China’s ban on crypto activity presented destination opportunities for crypto initiatives, among them, Taiwan
Being a sector that Taiwan has for so long avoided as far as establishing the necessary regulations is concerned, Taiwan’s Ministry of Economic Affairs (MOEA) has now taken a route towards supervision and regulation. On Monday, the Taiwan government said that it is creating a framework for the regulation of cryptocurrencies and digital assets.
The MOEA noted that with the changes set to come, cryptocurrencies in Taiwan will now be grouped as “virtual currency platforms and trading businesses” instead of their initial classification as “software design services.” The new framework has assigned the responsibility of oversight to the Financial Supervisory Commission (FSC) to ensure taxation and collaborate with the relevant legal departments in developing a governing set of rules for the crypto market in the Asian country.
The change in the regulatory setup means that both businesses and consumers participating in crypto-related activities will now have to subscribe to much stricter rules and policies. The shift couldn’t come at a better time given the run cryptocurrencies are enjoying and the mounting pressure from the political class in the country.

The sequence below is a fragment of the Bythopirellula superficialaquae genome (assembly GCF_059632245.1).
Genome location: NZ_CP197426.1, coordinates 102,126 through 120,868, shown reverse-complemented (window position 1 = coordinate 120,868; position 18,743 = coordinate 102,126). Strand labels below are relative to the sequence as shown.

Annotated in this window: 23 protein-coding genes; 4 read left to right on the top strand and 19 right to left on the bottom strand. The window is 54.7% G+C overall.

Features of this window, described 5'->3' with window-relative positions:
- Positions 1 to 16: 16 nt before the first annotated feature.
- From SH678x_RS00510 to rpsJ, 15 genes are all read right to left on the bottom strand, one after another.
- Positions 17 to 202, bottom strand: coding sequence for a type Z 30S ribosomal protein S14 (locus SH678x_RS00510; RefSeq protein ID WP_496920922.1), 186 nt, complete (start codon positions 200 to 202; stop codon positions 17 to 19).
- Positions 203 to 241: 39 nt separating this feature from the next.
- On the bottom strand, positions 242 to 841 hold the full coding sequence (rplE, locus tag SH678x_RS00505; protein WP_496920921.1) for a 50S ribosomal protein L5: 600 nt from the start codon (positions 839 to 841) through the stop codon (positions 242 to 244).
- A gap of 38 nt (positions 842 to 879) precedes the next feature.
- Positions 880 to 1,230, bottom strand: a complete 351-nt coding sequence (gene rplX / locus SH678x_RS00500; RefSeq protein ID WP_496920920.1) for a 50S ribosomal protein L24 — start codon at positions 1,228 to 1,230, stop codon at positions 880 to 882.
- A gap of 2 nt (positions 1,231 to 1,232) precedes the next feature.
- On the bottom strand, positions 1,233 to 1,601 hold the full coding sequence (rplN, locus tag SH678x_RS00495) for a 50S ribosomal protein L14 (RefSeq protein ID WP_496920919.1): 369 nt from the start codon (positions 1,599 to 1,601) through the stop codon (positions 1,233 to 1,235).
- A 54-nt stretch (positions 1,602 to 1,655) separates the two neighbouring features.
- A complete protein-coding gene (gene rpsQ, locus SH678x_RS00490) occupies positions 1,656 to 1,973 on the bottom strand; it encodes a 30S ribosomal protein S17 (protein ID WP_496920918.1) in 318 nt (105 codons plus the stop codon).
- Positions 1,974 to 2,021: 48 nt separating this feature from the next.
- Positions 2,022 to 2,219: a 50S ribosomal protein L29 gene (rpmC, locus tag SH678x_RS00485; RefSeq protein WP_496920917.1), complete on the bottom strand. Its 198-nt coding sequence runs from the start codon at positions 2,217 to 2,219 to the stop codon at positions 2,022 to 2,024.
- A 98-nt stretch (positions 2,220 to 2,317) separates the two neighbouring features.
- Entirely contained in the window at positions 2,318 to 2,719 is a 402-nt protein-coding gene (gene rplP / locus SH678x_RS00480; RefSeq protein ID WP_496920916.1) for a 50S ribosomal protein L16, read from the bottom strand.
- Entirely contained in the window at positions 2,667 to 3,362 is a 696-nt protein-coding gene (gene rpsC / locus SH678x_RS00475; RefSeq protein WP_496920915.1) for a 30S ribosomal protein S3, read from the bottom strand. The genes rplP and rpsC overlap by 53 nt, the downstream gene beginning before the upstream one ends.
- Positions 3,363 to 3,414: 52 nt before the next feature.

Earlier in the month, China Times reported that FSC Chairman Huang Tien-mu had met with major ministries and other government bodies in a discussion aimed at laying the necessary groundwork for regulation. Though at the time Tien-mu said his commission remained restricted to looking into security token offerings (STOs) and suspected money laundering cases, Taiwan now seems to be taking a more progressive approach on the matter.
Catching up with Singapore and other crypto havens
The country has played host to quite a number of crypto initiatives, and one could go as far as arguably labelling it a crypto haven. Over the last few years, crypto projects have set up shop in the country, with companies such as DeFi lending platforms Cream Finance and NAOS Finance launching in the country last year.
The main lingering question has been the lack of measures to manage the crypto sector by offering investor protection from potential loopholes. The country only started implementing Anti Money Laundering (AML) rules for crypto exchanges at the beginning of July. In addition, China’s expulsion of crypto activity meant that a crypto hub had been clashed, a void someone else needed to fill.
Taiwan has historically not been too hostile to digital assets hence why it was mooted as a viable destination for businesses that were leaving China. However, competing destinations such as Singapore hold one major advantage over Taiwan: much clearer regulations.
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